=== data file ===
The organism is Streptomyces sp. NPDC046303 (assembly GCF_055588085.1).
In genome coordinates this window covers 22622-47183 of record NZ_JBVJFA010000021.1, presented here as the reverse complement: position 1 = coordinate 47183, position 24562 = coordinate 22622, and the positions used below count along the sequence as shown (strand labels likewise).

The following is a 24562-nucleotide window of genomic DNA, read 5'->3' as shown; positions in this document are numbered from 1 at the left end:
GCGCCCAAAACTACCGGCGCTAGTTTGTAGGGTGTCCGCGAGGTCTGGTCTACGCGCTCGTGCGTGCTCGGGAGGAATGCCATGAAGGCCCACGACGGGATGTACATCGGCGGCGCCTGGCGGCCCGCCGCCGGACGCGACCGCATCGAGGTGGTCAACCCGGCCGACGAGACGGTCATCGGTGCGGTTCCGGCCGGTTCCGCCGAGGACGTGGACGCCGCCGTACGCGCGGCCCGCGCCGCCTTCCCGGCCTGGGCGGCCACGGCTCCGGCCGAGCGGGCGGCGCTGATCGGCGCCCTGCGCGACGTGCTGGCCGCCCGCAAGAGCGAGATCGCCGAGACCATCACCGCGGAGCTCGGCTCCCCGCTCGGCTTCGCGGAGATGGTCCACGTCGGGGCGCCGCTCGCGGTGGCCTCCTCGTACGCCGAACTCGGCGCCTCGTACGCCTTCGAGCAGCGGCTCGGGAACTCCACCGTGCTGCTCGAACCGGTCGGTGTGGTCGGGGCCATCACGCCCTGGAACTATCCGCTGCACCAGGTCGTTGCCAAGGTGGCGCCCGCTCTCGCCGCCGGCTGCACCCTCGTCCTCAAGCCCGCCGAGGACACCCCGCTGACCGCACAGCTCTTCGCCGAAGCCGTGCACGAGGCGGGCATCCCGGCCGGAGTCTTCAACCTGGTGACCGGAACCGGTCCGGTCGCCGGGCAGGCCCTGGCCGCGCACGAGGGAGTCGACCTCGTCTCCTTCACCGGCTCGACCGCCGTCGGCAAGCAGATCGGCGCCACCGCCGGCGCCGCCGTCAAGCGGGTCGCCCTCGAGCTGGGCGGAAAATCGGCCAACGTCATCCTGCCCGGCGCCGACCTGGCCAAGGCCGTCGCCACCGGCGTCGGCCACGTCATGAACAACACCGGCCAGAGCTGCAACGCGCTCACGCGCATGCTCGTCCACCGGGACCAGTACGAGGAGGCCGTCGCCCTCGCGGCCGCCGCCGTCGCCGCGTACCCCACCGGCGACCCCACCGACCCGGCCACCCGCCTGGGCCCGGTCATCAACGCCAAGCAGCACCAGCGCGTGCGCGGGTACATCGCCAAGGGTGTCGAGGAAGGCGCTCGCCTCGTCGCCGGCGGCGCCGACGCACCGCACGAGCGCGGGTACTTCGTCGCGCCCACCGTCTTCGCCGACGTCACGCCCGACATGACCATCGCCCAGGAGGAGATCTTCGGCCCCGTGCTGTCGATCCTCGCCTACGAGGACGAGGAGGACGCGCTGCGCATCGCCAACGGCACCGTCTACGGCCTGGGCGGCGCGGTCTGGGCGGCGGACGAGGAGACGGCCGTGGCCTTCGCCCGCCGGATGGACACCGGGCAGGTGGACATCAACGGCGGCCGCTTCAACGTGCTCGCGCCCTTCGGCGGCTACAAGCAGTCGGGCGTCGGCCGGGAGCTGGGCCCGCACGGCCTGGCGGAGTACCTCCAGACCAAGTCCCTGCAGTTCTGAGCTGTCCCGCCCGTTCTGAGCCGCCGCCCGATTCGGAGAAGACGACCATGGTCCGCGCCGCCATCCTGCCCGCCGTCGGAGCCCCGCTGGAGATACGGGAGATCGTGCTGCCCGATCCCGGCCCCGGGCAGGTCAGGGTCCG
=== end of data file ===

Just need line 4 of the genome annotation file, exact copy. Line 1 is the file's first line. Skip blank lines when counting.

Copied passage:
GCGCCCAAAACTACCGGCGCTAGTTTGTAGGGTGTCCGCGAGGTCTGGTCTACGCGCTCGTGCGTGCTCGGGAGGAATGCCATGAAGGCCCACGACGGGATGTACATCGGCGGCGCCTGGCGGCCCGCCGCCGGACGCGACCGCATCGAGGTGGTCAACCCGGCCGACGAGACGGTCATCGGTGCGGTTCCGGCCGGTTCCGCCGAGGACGTGGACGCCGCCGTACGCGCGGCCCGCGCCGCCTTCCCGGCCTGGGCGGCCACGGCTCCGGCCGAGCGGGCGGCGCTGATCGGCGCCCTGCGCGACGTGCTGGCCGCCCGCAAGAGCGAGATCGCCGAGACCATCACCGCGGAGCTCGGCTCCCCGCTCGGCTTCGCGGAGATGGTCCACGTCGGGGCGCCGCTCGCGGTGGCCTCCTCGTACGCCGAACTCGGCGCCTCGTACGCCTTCGAGCAGCGGCTCGGGAACTCCACCGTGCTGCTCGAACCGGTCGGTGTGGTCGGGGCCATCACGCCCTGGAACTATCCGCTGCACCAGGTCGTTGCCAAGGTGGCGCCCGCTCTCGCCGCCGGCTGCACCCTCGTCCTCAAGCCCGCCGAGGACACCCCGCTGACCGCACAGCTCTTCGCCGAAGCCGTGCACGAGGCGGGCATCCCGGCCGGAGTCTTCAACCTGGTGACCGGAACCGGTCCGGTCGCCGGGCAGGCCCTGGCCGCGCACGAGGGAGTCGACCTCGTCTCCTTCACCGGCTCGACCGCCGTCGGCAAGCAGATCGGCGCCACCGCCGGCGCCGCCGTCAAGCGGGTCGCCCTCGAGCTGGGCGGAAAATCGGCCAACGTCATCCTGCCCGGCGCCGACCTGGCCAAGGCCGTCGCCACCGGCGTCGGCCACGTCATGAACAACACCGGCCAGAGCTGCAACGCGCTCACGCGCATGCTCGTCCACCGGGACCAGTACGAGGAGGCCGTCGCCCTCGCGGCCGCCGCCGTCGCCGCGTACCCCACCGGCGACCCCACCGACCCGGCCACCCGCCTGGGCCCGGTCATCAACGCCAAGCAGCACCAGCGCGTGCGCGGGTACATCGCCAAGGGTGTCGAGGAAGGCGCTCGCCTCGTCGCCGGCGGCGCCGACGCACCGCACGAGCGCGGGTACTTCGTCGCGCCCACCGTCTTCGCCGACGTCACGCCCGACATGACCATCGCCCAGGAGGAGATCTTCGGCCCCGTGCTGTCGATCCTCGCCTACGAGGACGAGGAGGACGCGCTGCGCATCGCCAACGGCACCGTCTACGGCCTGGGCGGCGCGGTCTGGGCGGCGGACGAGGAGACGGCCGTGGCCTTCGCCCGCCGGATGGACACCGGGCAGGTGGACATCAACGGCGGCCGCTTCAACGTGCTCGCGCCCTTCGGCGGCTACAAGCAGTCGGGCGTCGGCCGGGAGCTGGGCCCGCACGGCCTGGCGGAGTACCTCCAGACCAAGTCCCTGCAGTTCTGAGCTGTCCCGCCCGTTCTGAGCCGCCGCCCGATTCGGAGAAGACGACCATGGTCCGCGCCGCCATCCTGCCCGCCGTCGGAGCCCCGCTGGAGATACGGGAGATCGTGCTGCCCGATCCCGGCCCCGGGCAGGTCAGGGTCCG